June 13, 2005


So we wanted to cook authentic Indian food. It is a cuisine we have been eager to conquer. Right before he left for 6 weeks in India, our neighbor, Chandan, lent us his two favorite Indian cook-books for inspiration. Plus, I had made the homemade paneer with an Indian dish in mind, though I hadn't decided which one. Check out how I made the paneer on the new blog just keep driving on the June 12th entry. We decided to tackle two recipes this weekend -Eggplant Rasavangy from one of the cookbooks and Spinach and Paneer Kofta, a recipe I found online. Lots of good paneer recipes on this woman's site.

We were ready for an adventure and we got one. We were not aware of the number of ingredients and steps involved in Indian cooking. It's like no other cuisine we've tackled. The first dish, Eggplant Rasavangy, has 12 ingredients for the main part. One of these 12 ingredients is 1/2 teaspoon of Sambar Powder which on its own has 13 ingredients. Then there is a paste which has 7 ingredients. And right as you begin to cook it all together, there are four extra little ingredients to toss in the hot oil. We set out to
Madison Market's bulk spice section for things like asafoetida powder. Asafoetida is widely used in Indian cooking, often for an onion and/or garlic substitute. It's included in almost every recipe in the cookbook in very small amounts. The smell is strong. It's hard to describe but it isn't pleasant. It's made by mixing the asafoetida sap (resin) with gum arabic, wheat, rice flower and tumeric. Don'tworry, you just buy the powder. The label on the jar at the store indicated that it is such a good remedy for flatulence that it can cure a horse from indigestion. Encouraging. Other ingredients we needed, like tamarind pods, were easily found in the International District.

Once the bags of spices were home, we both set to work on the sambar powder since we knew we couldn't get the rest of the dish made without that crucial 1/2 teaspoon. Julie measured, ground, and toasted seeds and spices. I seeded and de-veined two cups of chili peppers. The book didn't call for this action but there is no way we could have eaten this powder with two cups of whole chillies and their full fire power. As it turns out the powder still has plenty of punch. Even though I washed my hands three times after working with the peppers, I managed to burn my nostrils and lips by touching them. It was painful but it wasn't the first time I suffered from hot pepper burns on my face. But the worst part came when I had to sautee all of these peppers. That's when they give off all the fire straight into the air we breathe. There was choking, tearing, coughing, sneezing. We had to go outside and catch our breath and then come back in for another round. The peppers only cooked for two minutes but the aftermath lasted a couple of hours. The whole kitchen was so full of spices and oils in the air that when I wiped my face later with a facial cleansing cloth there was yellow residue on it. In fact, my food processor turned yellow almost instantly when we ground up everything. But the recipe did yield quite a bit. We filled a pasta sauce jar to the top. It will last for three years and we'll still have to sell some. Then I had to make the paste. This involved more chillies and more asafoetida. And the taste of the finished product was not entirely pleasant. However, once it was included in the final product all was well.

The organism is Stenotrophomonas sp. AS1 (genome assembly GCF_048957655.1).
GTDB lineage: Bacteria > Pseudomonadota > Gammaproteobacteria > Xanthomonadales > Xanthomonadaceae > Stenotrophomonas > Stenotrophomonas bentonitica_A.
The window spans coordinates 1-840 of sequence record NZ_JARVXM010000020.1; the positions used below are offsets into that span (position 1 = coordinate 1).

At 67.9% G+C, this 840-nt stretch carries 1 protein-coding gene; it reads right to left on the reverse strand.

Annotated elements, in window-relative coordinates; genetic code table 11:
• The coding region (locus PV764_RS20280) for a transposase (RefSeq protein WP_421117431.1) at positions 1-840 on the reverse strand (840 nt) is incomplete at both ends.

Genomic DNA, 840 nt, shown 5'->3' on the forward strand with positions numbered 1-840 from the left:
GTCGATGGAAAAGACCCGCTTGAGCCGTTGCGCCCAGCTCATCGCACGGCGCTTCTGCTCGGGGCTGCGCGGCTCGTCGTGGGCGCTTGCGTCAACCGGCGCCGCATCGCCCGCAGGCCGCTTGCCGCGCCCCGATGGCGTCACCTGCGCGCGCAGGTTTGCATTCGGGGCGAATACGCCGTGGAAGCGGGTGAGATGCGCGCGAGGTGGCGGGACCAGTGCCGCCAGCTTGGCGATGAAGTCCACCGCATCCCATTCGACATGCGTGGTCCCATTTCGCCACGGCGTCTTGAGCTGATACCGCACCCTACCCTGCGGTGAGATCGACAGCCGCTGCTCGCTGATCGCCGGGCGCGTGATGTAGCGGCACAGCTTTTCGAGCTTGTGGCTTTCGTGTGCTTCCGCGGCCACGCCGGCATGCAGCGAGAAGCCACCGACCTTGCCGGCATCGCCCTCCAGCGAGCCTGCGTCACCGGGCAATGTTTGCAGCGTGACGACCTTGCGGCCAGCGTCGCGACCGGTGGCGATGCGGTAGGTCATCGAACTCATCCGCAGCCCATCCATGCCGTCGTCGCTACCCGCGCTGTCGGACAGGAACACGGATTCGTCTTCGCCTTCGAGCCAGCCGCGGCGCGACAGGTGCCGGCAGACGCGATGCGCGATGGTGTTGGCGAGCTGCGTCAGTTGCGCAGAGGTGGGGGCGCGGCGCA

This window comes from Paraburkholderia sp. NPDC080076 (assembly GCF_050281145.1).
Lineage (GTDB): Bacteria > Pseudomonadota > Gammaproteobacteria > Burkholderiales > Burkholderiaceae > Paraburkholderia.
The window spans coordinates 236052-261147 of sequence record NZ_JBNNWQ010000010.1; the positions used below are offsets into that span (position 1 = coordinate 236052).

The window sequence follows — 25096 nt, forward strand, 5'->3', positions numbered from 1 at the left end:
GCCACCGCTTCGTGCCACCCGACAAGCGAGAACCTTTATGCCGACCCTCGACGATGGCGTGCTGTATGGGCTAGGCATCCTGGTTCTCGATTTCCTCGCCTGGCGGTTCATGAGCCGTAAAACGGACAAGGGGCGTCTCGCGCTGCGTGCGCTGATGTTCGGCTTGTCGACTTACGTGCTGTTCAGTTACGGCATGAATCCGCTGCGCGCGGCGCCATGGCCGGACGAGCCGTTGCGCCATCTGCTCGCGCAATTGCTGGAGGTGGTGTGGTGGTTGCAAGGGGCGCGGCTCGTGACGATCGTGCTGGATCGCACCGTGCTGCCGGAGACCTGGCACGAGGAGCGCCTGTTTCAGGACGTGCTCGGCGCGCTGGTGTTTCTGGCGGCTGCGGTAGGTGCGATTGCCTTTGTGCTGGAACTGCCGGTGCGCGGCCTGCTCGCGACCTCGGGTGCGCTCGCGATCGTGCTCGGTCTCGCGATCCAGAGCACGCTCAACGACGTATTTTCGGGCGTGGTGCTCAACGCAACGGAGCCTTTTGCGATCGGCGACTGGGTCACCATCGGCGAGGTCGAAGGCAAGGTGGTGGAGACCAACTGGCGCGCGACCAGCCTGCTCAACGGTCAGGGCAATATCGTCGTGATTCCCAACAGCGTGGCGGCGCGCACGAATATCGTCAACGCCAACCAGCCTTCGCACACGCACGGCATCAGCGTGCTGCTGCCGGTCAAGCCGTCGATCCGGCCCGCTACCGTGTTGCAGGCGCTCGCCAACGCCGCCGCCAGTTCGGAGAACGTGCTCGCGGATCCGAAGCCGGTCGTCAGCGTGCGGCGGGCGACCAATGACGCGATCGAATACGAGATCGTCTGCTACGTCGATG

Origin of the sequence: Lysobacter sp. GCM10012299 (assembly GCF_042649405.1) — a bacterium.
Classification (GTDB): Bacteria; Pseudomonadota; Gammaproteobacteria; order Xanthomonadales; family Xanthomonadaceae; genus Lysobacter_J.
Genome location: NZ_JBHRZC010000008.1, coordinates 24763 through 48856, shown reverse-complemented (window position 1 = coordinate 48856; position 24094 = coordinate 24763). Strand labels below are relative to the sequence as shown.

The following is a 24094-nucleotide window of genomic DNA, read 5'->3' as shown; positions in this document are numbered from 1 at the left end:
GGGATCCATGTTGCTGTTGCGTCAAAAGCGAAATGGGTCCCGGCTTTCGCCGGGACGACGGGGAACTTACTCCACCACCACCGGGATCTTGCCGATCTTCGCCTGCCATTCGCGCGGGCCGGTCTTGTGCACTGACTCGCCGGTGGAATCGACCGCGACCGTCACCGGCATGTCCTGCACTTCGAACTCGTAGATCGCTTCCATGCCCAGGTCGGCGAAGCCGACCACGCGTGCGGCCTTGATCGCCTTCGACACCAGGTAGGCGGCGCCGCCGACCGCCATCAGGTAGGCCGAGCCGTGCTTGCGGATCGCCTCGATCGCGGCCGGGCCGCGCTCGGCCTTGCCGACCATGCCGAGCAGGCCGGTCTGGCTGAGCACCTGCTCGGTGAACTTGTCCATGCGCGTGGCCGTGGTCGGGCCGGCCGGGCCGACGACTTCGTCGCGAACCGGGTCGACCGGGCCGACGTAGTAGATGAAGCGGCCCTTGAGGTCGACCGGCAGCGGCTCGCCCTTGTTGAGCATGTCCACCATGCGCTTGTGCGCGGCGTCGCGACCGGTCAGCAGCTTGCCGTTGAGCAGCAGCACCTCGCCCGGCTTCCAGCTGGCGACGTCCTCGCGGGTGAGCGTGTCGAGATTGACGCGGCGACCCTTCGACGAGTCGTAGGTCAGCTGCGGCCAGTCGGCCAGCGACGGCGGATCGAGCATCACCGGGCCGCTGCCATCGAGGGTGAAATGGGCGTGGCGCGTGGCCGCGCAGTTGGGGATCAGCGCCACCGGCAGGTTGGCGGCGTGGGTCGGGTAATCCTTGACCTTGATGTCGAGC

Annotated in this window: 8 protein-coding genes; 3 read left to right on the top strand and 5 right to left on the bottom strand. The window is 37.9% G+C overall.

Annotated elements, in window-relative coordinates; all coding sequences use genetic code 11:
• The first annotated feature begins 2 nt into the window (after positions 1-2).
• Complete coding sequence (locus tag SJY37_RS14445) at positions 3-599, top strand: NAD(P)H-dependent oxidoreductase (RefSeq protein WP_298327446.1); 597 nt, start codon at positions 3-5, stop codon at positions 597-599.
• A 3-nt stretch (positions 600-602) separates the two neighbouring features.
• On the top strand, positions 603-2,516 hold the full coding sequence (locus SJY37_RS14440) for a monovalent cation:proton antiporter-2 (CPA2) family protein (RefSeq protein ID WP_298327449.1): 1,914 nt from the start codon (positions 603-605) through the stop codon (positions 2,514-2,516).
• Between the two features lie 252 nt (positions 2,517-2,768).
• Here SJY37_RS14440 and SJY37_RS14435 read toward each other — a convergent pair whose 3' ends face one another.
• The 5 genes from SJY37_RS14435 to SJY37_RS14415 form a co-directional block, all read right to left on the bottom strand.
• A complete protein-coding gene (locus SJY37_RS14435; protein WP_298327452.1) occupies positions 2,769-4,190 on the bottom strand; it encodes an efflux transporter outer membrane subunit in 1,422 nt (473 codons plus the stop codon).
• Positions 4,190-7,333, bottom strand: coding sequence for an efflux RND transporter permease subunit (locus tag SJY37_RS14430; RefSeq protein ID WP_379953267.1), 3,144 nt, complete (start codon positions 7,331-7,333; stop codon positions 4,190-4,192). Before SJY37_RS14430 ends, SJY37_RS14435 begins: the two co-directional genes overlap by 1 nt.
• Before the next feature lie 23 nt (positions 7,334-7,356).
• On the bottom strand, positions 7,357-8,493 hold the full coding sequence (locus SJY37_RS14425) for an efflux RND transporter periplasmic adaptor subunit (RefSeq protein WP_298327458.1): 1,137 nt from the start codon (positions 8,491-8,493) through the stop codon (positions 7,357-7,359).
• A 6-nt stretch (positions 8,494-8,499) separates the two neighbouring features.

As it happened, by the time all of this was accomplished it was almost 8 pm and we were still an hour and a half away from having the red gram dal (pigeon peas) completely cooked. We admitted to each other and to ourselves that we had had enough for one day. With parched throats, burning eyes, and stuffy noses, we ordered Indian food from a place on Capitol Hill - you know, just to get us in the mood for the real thing we would make the next day. First time we've ever ordered Indian food to be delivered and probably only the third time we've ever ordered food to be delivered at all. But we decided to treat ourselves. So we had Indian leftovers for lunch yesterday but were still looking forward to our own Indian creations for dinner.

Creating the actual dishes was pretty easy. The paneer dish was very easy, had a normal amount of ingredients and tasted fabulous. You basically crumble the paneer into steamed spinach, mixed with a little oil, bread crumbs, and spices, and make into "meatballs" and then simmer in a tomato paste based sauce with onions, garlic, cinnamon, ground corriander seeds and nutmeg. I tossed in some garam masala cuz I felt like it. The eggplant dish did turn out to be quite tasty. All of the flavors blended nicely and we cooled the spiciness by having some goat's milk yogurt on the table for a condiment. I am looking forward to trying more dishes out of these books. Next weekend a poriyal. This is a dish in which vegetables are allowed to sweat and cook in their own moisture. Ingredients are usually chopped small and mustard seeds are often added. There are so many to choose from and they are easy to make. Stay tuned.

If anyone would like any sambar powder, let me know.

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